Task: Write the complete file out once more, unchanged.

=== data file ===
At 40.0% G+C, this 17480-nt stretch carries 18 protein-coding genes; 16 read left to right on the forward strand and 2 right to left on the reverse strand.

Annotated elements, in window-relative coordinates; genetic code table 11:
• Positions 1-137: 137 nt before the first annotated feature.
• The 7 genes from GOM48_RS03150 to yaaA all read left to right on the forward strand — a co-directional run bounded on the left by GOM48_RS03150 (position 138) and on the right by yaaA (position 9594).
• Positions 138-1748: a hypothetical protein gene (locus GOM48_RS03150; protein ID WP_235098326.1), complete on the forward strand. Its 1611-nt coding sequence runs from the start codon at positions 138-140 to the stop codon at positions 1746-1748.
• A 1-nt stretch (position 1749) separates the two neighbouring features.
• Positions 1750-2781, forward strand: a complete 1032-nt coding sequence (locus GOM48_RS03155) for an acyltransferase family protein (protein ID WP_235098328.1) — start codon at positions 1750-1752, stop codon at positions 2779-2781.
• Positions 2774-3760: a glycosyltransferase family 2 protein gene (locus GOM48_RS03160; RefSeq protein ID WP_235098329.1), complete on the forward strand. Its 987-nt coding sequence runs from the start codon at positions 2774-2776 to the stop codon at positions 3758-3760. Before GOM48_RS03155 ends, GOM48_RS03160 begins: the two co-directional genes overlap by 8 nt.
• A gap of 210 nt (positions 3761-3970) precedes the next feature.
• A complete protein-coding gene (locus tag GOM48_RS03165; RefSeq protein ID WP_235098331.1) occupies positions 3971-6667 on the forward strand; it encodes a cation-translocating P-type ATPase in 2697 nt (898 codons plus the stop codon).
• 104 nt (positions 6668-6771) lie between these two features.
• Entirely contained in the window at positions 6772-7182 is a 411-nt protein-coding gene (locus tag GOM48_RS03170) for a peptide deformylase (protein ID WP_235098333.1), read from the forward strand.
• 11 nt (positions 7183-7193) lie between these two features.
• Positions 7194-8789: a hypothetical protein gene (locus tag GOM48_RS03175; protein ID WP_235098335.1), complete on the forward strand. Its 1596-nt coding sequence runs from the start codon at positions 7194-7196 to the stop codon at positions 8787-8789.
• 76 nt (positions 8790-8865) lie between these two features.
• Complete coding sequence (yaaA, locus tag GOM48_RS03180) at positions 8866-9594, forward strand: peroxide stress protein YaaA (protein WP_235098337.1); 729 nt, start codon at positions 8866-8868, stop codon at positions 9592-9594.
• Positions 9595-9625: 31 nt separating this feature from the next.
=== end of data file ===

At 40.0% G+C, this 17480-nt stretch carries 18 protein-coding genes; 16 read left to right on the forward strand and 2 right to left on the reverse strand.

Annotated elements, in window-relative coordinates; genetic code table 11:
• Positions 1-137: 137 nt before the first annotated feature.
• The 7 genes from GOM48_RS03150 to yaaA all read left to right on the forward strand — a co-directional run bounded on the left by GOM48_RS03150 (position 138) and on the right by yaaA (position 9594).
• Positions 138-1748: a hypothetical protein gene (locus GOM48_RS03150; protein ID WP_235098326.1), complete on the forward strand. Its 1611-nt coding sequence runs from the start codon at positions 138-140 to the stop codon at positions 1746-1748.
• A 1-nt stretch (position 1749) separates the two neighbouring features.
• Positions 1750-2781, forward strand: a complete 1032-nt coding sequence (locus GOM48_RS03155) for an acyltransferase family protein (protein ID WP_235098328.1) — start codon at positions 1750-1752, stop codon at positions 2779-2781.
• Positions 2774-3760: a glycosyltransferase family 2 protein gene (locus GOM48_RS03160; RefSeq protein ID WP_235098329.1), complete on the forward strand. Its 987-nt coding sequence runs from the start codon at positions 2774-2776 to the stop codon at positions 3758-3760. Before GOM48_RS03155 ends, GOM48_RS03160 begins: the two co-directional genes overlap by 8 nt.
• A gap of 210 nt (positions 3761-3970) precedes the next feature.
• A complete protein-coding gene (locus tag GOM48_RS03165; RefSeq protein ID WP_235098331.1) occupies positions 3971-6667 on the forward strand; it encodes a cation-translocating P-type ATPase in 2697 nt (898 codons plus the stop codon).
• 104 nt (positions 6668-6771) lie between these two features.
• Entirely contained in the window at positions 6772-7182 is a 411-nt protein-coding gene (locus tag GOM48_RS03170) for a peptide deformylase (protein ID WP_235098333.1), read from the forward strand.
• 11 nt (positions 7183-7193) lie between these two features.
• Positions 7194-8789: a hypothetical protein gene (locus tag GOM48_RS03175; protein ID WP_235098335.1), complete on the forward strand. Its 1596-nt coding sequence runs from the start codon at positions 7194-7196 to the stop codon at positions 8787-8789.
• 76 nt (positions 8790-8865) lie between these two features.
• Complete coding sequence (yaaA, locus tag GOM48_RS03180) at positions 8866-9594, forward strand: peroxide stress protein YaaA (protein WP_235098337.1); 729 nt, start codon at positions 8866-8868, stop codon at positions 9592-9594.
• Positions 9595-9625: 31 nt separating this feature from the next.